Where Are Our Gas Taxes Going?

New study finds that metropolitan area gas taxes are not serving metropolitan residents--resulting in decreased transit funding and added congestion.
April 2, 2004, 5am PST | Erin Clark
Share Tweet LinkedIn Email Comments

"As Congress prepares to reauthorize a six-year transportation bill worth close to $300 billion, a first ever investigation of metro area transportation spending by the Environmental Working Group found that commuters in 176 metropolitan areas paid a total of $20 billion more in federal gas taxes than they received in federal highway trust fund money for both transit and highways from 1998 through 2003. Taxpayers in fifty-four metropolitan areas lost an estimated 100 million dollars or more during the 6-year period analyzed.

The spending patterns outlined in this study are an outmoded legacy of a bygone era—the Interstate highway-building phase of the last century. This legacy is perpetuated by the entrenched political preference of many state 'transportation' departments to remain 'highway departments' attuned to the priorities of state legislatures that are dominated by rural interests. This politically powerful system places a premium on building new highways—principally in rural areas where new road building remains possible, of course—as job-creating, public works projects." [Editor's Note: Article provides links to state by state data.]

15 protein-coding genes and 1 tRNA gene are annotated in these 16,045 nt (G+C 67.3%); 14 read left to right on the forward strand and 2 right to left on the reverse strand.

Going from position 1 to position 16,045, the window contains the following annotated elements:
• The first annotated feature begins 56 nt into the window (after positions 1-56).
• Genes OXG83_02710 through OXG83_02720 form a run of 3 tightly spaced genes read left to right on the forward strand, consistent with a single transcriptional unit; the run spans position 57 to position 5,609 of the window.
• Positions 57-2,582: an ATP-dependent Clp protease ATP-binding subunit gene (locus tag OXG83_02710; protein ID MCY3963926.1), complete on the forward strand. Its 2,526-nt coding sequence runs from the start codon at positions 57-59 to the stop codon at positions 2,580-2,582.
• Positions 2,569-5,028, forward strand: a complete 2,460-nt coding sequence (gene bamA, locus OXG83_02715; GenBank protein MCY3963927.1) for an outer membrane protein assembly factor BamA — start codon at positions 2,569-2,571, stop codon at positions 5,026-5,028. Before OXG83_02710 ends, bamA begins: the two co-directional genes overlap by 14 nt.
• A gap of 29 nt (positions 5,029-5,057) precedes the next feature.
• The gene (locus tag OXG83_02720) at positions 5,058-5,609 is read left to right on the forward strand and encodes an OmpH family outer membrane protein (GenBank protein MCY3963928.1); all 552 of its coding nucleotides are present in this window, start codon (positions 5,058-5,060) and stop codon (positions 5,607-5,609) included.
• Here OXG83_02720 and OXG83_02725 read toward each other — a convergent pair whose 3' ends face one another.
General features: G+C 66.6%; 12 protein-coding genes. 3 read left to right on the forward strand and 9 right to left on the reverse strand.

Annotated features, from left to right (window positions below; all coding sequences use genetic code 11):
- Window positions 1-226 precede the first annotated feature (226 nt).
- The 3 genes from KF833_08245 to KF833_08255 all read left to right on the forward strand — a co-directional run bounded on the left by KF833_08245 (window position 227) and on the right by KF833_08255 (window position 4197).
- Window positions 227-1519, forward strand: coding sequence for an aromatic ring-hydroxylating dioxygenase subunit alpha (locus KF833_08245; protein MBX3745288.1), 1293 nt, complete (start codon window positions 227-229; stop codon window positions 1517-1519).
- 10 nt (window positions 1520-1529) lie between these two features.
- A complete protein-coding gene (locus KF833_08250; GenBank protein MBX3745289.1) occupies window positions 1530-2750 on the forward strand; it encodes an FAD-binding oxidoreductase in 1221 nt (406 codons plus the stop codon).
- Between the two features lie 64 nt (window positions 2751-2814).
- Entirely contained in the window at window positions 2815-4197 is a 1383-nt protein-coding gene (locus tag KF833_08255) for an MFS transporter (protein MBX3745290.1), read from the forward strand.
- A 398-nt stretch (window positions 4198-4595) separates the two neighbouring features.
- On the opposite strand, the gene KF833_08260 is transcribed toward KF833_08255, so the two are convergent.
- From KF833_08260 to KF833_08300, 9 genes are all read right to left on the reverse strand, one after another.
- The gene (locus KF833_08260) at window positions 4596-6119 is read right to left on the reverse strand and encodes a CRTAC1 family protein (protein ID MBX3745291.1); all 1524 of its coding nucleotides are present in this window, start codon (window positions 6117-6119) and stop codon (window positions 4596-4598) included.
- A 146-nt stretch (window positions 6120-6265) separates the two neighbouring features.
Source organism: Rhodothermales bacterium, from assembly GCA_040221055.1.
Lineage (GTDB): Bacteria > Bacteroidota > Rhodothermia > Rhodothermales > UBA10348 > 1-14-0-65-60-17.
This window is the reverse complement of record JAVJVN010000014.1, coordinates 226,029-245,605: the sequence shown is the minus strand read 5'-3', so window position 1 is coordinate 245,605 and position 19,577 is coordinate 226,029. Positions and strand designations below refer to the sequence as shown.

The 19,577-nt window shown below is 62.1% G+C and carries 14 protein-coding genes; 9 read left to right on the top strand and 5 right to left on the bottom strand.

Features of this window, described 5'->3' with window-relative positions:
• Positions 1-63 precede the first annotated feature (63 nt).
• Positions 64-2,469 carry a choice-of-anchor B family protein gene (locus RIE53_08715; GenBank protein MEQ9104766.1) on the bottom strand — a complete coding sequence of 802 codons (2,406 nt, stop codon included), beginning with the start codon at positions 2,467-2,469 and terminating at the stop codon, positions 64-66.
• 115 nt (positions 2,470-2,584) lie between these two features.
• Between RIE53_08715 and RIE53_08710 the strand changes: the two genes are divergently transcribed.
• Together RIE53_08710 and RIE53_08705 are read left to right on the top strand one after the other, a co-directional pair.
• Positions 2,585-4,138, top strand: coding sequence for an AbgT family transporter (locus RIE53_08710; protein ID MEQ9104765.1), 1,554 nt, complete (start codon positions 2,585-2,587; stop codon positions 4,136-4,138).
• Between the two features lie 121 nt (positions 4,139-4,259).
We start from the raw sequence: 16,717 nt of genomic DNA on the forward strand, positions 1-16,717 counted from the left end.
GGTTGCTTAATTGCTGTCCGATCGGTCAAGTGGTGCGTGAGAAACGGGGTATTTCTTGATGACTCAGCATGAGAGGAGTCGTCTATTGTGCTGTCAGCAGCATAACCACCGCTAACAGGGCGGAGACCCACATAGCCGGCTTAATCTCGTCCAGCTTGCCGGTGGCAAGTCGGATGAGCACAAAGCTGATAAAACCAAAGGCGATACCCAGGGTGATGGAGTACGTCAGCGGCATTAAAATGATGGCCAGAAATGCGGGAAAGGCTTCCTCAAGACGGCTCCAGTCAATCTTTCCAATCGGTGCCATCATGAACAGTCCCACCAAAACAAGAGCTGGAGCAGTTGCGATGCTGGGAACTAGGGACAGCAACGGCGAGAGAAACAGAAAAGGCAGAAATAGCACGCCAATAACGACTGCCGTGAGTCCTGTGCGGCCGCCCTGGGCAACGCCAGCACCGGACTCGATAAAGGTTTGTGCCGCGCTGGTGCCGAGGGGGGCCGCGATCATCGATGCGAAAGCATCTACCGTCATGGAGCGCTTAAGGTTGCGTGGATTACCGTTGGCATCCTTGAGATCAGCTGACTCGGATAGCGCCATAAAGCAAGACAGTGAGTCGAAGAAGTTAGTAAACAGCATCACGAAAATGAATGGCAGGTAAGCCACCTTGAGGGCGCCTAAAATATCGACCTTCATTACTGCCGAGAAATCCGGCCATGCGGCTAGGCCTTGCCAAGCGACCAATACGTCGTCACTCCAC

Thanks to Erin Clark

Full Story:
Published on Tuesday, March 30, 2004 in Environmental Working Group
Share Tweet LinkedIn Email